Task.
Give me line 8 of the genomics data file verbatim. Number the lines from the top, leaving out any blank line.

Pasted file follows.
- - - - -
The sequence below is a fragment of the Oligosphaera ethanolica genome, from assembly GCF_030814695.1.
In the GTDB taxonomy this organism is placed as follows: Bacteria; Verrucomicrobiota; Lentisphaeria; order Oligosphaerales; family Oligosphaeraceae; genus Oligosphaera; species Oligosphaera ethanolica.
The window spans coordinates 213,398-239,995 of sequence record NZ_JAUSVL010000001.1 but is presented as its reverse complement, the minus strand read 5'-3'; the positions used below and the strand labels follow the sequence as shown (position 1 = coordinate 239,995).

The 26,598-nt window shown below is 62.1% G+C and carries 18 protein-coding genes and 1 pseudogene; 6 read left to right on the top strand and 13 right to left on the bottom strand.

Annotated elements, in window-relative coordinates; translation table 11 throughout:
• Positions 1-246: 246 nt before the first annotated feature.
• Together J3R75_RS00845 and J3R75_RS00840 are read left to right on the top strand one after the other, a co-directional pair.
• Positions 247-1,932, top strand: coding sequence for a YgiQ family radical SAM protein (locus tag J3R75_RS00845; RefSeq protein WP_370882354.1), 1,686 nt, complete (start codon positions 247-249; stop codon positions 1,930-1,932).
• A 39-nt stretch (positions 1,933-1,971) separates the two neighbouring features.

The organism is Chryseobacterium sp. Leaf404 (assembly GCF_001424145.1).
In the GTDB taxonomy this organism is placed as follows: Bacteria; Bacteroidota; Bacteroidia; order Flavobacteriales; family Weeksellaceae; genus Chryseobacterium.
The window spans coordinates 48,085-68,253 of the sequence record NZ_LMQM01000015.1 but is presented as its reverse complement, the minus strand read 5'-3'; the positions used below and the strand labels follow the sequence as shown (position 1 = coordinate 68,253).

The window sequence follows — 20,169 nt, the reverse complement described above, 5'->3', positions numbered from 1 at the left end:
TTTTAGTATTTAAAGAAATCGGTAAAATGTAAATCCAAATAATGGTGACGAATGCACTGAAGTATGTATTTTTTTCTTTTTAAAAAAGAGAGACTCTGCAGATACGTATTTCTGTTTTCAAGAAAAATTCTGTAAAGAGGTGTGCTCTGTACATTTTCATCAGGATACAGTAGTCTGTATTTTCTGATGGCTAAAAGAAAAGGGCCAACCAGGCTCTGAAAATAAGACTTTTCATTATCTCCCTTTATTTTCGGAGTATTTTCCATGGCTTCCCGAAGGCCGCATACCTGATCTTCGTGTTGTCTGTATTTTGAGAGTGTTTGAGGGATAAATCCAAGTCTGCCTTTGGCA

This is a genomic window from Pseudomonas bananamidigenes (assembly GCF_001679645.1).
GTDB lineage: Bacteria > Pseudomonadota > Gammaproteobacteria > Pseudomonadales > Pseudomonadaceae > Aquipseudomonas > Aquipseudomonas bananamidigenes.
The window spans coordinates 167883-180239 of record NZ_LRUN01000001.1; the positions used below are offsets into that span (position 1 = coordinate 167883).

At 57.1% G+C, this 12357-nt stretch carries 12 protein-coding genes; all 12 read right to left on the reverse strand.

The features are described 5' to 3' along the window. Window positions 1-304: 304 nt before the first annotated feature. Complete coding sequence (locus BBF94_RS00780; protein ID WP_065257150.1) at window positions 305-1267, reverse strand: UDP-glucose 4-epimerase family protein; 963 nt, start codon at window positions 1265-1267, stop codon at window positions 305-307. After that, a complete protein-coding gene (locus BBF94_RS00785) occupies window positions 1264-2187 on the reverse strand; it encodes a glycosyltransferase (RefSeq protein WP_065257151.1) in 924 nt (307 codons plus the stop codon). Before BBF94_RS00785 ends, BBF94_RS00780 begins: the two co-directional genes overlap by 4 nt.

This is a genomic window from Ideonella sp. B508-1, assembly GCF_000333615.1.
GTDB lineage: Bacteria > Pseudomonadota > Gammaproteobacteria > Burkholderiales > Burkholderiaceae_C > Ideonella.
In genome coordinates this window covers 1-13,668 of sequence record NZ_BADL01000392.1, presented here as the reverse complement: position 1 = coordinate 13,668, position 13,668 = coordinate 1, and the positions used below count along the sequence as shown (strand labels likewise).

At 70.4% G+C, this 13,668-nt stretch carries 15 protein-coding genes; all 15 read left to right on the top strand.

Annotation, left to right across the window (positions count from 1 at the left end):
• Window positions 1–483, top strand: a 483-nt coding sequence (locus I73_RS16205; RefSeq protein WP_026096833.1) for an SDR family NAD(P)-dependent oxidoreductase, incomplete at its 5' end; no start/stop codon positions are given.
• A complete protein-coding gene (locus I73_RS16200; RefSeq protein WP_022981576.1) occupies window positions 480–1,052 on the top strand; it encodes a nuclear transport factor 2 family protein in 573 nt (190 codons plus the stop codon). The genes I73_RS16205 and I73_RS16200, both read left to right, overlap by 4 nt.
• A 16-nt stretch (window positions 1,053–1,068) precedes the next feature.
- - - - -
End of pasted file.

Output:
• Positions 247-1,932, top strand: coding sequence for a YgiQ family radical SAM protein (locus tag J3R75_RS00845; RefSeq protein WP_370882354.1), 1,686 nt, complete (start codon positions 247-249; stop codon positions 1,930-1,932).